# Connection between GCD and LCM of two numbers

These two exercises I encountered recently seem to develop some type of connection between GCD and LCM I can't quite figure out.

Exercise 1:

Find all the numbers $$x$$ and $$y$$ such that:

$$a) \ GCD(x,y)=15, \ LCM(x,y)=150$$ $$b) \ GCD(x,y)=120 \ LCM(x,y)=1320$$ $$c) \ GCD(x,y)=100 \ LCM(x,y)=990$$

Exercise 2:

Find all the numbers $$m,n$$ such that $$GCD(m,n)=pq , \ LCM(m,n)=p^2qs$$

where $$p,q,s$$ are prime

The first thing that is known to me is that $$GCD(x,y) \cdot LCM(x,y)= x \cdot y$$

Also $$LCM(x,y)$$ is at most $$x \cdot y$$ while $$GCD(x,y)$$ is at most $$\max \{x,y\}$$. Last thing is that $$GCD(x,y)|LCM(x,y)$$.

Using all this I tried to solve the first exercise:

$$a)$$ First two obvious pairs are $$x=15, y=150$$ and $$y=15, x=150$$. Now neither of the numbers can be bigger than $$150$$ or smaller than $$15$$. So we are looking for numbers in the range $$15-150$$ that satisfy $$x \cdot y = 15 \cdot 150$$ Another such pair is $$(x,y)=(30,75), \ (x,y)=(75,30)$$.

Similarly for $$b)$$ we find that the only possible values are permutations of the set {$$120,1320$$} and in $$c)$$ since $$100$$ does not divide $$990$$ no such numbers exist.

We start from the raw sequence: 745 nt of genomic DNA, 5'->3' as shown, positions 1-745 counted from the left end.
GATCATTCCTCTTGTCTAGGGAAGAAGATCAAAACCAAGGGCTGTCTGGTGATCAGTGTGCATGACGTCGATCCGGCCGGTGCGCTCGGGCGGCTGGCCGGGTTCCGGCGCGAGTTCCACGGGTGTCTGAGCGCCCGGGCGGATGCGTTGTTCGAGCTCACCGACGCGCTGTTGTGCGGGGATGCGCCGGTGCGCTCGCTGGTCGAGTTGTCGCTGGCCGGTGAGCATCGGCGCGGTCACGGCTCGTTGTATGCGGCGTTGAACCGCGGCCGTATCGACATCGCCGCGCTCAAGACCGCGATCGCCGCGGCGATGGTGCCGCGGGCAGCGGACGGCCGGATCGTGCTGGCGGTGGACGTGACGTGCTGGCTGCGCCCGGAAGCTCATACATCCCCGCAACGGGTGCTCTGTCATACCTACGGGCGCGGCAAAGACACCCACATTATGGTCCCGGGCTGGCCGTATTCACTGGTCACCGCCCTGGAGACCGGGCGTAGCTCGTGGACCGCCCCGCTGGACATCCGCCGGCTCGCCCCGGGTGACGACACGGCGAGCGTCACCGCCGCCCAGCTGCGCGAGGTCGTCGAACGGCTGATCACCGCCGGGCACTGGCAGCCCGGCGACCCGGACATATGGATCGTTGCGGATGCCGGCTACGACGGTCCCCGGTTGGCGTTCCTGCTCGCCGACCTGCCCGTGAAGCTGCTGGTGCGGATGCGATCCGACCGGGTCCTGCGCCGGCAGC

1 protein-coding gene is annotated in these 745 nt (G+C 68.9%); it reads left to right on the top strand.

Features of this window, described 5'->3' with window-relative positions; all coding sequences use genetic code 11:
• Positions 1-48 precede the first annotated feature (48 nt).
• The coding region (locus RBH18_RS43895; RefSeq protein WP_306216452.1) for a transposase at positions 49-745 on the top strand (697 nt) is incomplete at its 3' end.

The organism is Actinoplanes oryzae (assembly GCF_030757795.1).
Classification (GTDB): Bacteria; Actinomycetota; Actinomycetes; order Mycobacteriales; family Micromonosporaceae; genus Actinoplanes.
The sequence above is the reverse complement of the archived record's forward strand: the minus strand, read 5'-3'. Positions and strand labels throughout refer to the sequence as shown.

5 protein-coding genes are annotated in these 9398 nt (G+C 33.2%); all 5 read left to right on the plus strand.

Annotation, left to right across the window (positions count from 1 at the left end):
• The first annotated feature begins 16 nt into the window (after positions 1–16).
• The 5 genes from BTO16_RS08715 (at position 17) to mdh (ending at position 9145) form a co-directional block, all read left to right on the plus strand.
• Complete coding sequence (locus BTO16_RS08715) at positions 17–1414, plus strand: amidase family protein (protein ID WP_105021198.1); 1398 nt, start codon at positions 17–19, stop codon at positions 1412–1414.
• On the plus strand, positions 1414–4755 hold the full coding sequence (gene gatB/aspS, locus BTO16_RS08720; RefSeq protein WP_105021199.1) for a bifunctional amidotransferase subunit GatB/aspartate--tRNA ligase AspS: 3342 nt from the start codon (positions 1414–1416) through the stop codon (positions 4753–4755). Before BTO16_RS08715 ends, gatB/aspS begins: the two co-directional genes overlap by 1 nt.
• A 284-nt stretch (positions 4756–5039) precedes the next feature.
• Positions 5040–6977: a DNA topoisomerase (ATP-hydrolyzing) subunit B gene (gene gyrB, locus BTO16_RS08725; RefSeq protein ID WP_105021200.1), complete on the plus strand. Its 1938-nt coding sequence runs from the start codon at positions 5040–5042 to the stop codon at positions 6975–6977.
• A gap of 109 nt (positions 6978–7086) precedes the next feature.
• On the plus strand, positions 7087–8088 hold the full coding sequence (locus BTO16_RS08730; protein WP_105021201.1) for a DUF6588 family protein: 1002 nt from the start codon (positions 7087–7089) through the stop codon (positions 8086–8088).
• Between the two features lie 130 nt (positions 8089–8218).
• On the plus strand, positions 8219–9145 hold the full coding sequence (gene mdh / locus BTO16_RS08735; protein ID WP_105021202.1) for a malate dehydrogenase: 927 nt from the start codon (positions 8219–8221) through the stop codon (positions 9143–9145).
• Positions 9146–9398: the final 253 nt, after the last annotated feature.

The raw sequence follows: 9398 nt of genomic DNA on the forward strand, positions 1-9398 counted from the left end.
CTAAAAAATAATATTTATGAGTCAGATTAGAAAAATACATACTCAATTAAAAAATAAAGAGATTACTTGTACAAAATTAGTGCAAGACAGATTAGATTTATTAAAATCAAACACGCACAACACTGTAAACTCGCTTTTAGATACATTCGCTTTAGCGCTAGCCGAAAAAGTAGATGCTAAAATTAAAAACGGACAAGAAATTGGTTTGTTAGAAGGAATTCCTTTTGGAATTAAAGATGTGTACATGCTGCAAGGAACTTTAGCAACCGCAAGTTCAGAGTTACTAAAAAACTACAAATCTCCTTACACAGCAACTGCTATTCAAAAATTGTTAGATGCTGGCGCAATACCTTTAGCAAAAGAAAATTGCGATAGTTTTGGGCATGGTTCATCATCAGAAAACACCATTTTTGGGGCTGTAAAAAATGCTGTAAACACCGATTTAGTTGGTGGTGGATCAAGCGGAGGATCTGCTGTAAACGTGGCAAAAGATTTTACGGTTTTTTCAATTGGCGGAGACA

Now exercise 2 is what made me think there is actually another connection I'm not quite aware of since now it's about arbitrary prime numbers and the previous method doesn't work anymore. My intuition is that it has something to do with $$GCD$$ or $$LCM$$ of the $$GCD(x,y), \ LCM(x,y)$$

• Do you mean $lcm(m,n)=p^2qs$ and $gcd(m,n)=pq$? – tarit goswami Nov 21 '18 at 16:35

If you have two numbers with prime factorizations

$$x = p_1^{a_1}p_2^{a_2}p_3^{a_3}\cdots p_n^{a_n}$$ $$y = p_1^{b_1}p_2^{b_2}p_3^{b_3}\cdots p_n^{b_n}$$

then

$$GCD(x,y) = p_1^{min(a_1, b_1)}p_2^{min(a_2, b_2)}p_3^{min(a_3, b_3)}\cdots p_n^{min(a_n, b_n)}$$

and

$$LCM(x,y) = p_1^{max(a_1, b_1)}p_2^{max(a_2, b_2)}p_3^{max(a_3, b_3)}\cdots p_n^{max(a_n, b_n)}$$

where $$min(a,b)$$ and $$max(a,b)$$ are the minimum and maximum of $$a$$ and $$b$$, respectively.

Does this help?

• That is same as lhf saying – tarit goswami Nov 21 '18 at 16:40

\begin{align}{\bf Hint}\ \ &\gcd(X,Y) = d,\ \ \ {\rm lcm}(X,Y) = m \ \ \ \text{yields by cancelling \,d\neq 0}\\[.3em] \iff\ &\gcd(x,\,y)\ \ = 1,\qquad\ \ \, x\cdot y\ =\, m/d,\ \ {\rm for}\ \ x = X/d,\,\ y = Y/d \end{align}

\begin{align}{\rm e.g.}\ \ \ &\gcd(X,Y) = 15,\ \, {\rm lcm}(X,Y) = 150\\[.3em] \iff\ &\gcd(x,\,y)\ \ =\ 1,\qquad\ \ \, x\cdot y\,\ =\,\ 10 \end{align}

This method quickly and simply solves all of them. Cancelling to reduce to the coprime case is a common way to simplify homogeneous divisibility problems.

Here is the relevant fact:

Let $$d=gcd(a,b)$$ and $$m=lcm(a,b)$$. Then $$v_p(d)=\min(v_p(a),v_p(b))$$ and $$v_p(m)=\max(v_p(a),v_p(b))$$.

Here, $$v_p(n)$$ is the exponent of the prime $$p$$ in the factorization of $$n$$.

• Somehow completely forgot about prime factorisation and how it relates to everything I wrote. – DreaDk Nov 21 '18 at 16:43
• In other words, $\gcd(a,b)\cdot\text{lcm}(a,b)=a\cdot b$. – vrugtehagel Nov 21 '18 at 16:44